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The Bookshelf: March 25, 2015

In this week's Bookshelf, our content partner Kirkus Reviews highlights Climate Shock.

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Trib+Water is joining with respected books authority Kirkus Reviews to bring you select reviews of books of note in the field of water studies. For more book reviews and recommendations, visit Kirkus.com.

CLIMATE SHOCK: The Economic Consequences of a Hotter Planet

by Gernot Wagner, Martin L. Weitzman 

“Most everything we know tells us climate change is bad. Most everything we don’t know tells us it’s probably much worse.” So observe Environmental Defense Fund economist Wagner and Weitzman in this dismal-science look at a very dismal subject indeed. 

Of course, the authors add, just because something is bad doesn’t mean it’s hopeless … Wagner and Weitzman offer the case of New York City drowning in horse manure at the end of the 19th century, a problem whose fix came in the form of the internal combustion engine ... “It didn’t require much in terms of active policy intervention: invent car + find oil = Eureka!” Yet these are more fraught times, and we are in need of policy intervention, since the vaunted free market hasn’t done much to self-correct to avoid the end of the world …Specialized and a touch rarified but useful for policy workers in helping shape dollars-and-cents arguments about the environment and global climate.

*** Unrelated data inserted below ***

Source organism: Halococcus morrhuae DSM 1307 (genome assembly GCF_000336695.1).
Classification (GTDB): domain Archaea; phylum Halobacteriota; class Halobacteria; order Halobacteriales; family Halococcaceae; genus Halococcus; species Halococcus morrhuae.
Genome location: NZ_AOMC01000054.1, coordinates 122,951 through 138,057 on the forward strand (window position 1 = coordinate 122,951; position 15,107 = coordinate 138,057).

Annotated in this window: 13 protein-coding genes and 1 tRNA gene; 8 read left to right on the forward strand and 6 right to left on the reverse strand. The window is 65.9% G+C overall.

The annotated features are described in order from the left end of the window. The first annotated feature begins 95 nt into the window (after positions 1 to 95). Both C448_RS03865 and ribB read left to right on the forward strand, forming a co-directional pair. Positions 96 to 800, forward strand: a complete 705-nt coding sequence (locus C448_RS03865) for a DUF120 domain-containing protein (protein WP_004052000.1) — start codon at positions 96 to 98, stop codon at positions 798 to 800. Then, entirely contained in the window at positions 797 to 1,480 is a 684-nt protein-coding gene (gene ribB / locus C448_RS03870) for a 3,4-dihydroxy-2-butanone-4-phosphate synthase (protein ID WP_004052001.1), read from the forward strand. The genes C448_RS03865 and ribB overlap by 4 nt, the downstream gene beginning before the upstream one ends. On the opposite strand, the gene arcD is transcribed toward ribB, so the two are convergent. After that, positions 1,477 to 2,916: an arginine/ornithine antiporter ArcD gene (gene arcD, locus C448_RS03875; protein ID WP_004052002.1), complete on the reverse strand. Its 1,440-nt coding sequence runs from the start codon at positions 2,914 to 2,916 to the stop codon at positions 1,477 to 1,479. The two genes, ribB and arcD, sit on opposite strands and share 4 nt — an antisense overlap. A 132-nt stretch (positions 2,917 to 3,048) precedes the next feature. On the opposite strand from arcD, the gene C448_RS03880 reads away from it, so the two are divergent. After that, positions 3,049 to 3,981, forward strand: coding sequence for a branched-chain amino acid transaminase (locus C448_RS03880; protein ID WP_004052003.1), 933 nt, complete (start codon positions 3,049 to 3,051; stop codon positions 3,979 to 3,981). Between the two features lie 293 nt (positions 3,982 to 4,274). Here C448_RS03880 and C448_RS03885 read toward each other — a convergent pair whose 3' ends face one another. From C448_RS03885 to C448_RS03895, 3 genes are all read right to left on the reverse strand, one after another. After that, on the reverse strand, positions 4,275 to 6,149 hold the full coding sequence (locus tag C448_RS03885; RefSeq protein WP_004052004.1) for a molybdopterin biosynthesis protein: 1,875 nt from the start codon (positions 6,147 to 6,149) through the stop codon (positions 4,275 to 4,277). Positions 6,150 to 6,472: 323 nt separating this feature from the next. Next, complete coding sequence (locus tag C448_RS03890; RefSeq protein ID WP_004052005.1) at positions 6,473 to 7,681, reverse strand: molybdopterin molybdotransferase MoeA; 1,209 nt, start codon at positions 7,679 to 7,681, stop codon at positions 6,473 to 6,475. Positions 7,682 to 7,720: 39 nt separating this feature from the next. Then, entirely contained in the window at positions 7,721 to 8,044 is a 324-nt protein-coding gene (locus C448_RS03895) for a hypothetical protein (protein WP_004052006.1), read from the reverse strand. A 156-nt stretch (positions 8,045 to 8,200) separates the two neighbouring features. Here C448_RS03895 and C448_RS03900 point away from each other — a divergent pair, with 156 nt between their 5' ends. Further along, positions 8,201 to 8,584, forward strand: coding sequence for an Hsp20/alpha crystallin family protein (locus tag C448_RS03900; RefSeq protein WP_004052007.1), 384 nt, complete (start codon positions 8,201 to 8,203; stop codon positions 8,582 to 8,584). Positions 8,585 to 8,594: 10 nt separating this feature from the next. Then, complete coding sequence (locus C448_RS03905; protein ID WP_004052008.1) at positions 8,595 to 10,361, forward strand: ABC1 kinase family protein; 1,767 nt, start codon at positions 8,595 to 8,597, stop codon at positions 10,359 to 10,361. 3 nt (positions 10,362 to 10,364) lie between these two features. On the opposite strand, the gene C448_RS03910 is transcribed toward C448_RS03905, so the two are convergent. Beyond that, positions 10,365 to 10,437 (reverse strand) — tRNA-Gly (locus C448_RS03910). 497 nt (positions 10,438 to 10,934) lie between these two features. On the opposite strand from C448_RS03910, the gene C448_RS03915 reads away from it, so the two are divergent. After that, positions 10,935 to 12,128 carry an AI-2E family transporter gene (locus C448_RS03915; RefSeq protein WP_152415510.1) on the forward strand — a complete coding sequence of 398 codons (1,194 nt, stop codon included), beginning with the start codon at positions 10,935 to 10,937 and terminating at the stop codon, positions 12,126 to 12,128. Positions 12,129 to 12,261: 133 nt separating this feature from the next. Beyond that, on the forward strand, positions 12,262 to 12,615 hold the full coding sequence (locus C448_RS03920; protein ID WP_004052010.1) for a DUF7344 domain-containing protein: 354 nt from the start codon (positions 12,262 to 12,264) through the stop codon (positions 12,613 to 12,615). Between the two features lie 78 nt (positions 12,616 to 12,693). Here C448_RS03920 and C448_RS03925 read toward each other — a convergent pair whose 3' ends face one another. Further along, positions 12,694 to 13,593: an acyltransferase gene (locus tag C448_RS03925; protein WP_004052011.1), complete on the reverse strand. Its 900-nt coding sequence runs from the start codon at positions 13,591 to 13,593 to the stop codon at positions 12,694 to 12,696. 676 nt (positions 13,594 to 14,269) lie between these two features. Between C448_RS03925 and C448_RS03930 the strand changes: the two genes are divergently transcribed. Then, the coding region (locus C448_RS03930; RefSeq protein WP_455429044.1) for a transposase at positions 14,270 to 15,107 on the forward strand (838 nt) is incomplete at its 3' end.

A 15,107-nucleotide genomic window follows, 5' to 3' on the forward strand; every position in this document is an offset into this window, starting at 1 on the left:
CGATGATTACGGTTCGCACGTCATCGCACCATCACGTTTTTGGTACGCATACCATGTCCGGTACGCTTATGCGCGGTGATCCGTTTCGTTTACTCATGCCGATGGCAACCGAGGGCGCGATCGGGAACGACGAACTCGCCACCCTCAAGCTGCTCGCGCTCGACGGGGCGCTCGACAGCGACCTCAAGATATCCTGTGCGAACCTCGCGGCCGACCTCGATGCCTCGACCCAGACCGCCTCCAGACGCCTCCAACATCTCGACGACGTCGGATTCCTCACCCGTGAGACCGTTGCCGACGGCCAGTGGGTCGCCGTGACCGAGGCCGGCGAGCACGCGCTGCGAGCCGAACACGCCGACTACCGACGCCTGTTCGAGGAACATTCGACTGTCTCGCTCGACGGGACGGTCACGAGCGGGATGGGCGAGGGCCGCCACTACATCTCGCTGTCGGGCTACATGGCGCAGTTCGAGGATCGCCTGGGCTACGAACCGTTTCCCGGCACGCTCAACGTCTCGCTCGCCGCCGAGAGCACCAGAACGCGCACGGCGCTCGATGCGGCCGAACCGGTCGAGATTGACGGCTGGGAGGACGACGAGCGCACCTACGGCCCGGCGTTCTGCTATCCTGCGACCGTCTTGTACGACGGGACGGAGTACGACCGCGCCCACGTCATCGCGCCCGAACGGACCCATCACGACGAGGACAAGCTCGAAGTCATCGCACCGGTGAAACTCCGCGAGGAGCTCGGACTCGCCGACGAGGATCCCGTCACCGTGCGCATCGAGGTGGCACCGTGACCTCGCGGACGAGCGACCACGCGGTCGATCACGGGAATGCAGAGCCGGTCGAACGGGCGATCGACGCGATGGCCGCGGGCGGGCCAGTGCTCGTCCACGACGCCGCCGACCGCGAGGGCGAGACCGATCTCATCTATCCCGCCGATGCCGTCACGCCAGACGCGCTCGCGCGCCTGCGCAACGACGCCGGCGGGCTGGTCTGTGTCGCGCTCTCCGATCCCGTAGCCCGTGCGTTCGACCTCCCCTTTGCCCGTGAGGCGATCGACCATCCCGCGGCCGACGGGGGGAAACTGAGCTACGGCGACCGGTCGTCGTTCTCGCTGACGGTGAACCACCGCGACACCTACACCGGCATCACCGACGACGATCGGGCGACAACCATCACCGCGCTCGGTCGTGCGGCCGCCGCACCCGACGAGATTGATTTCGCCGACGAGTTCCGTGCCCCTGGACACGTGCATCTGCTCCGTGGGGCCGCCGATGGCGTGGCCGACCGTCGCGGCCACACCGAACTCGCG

For full review, visit kirkus.com.

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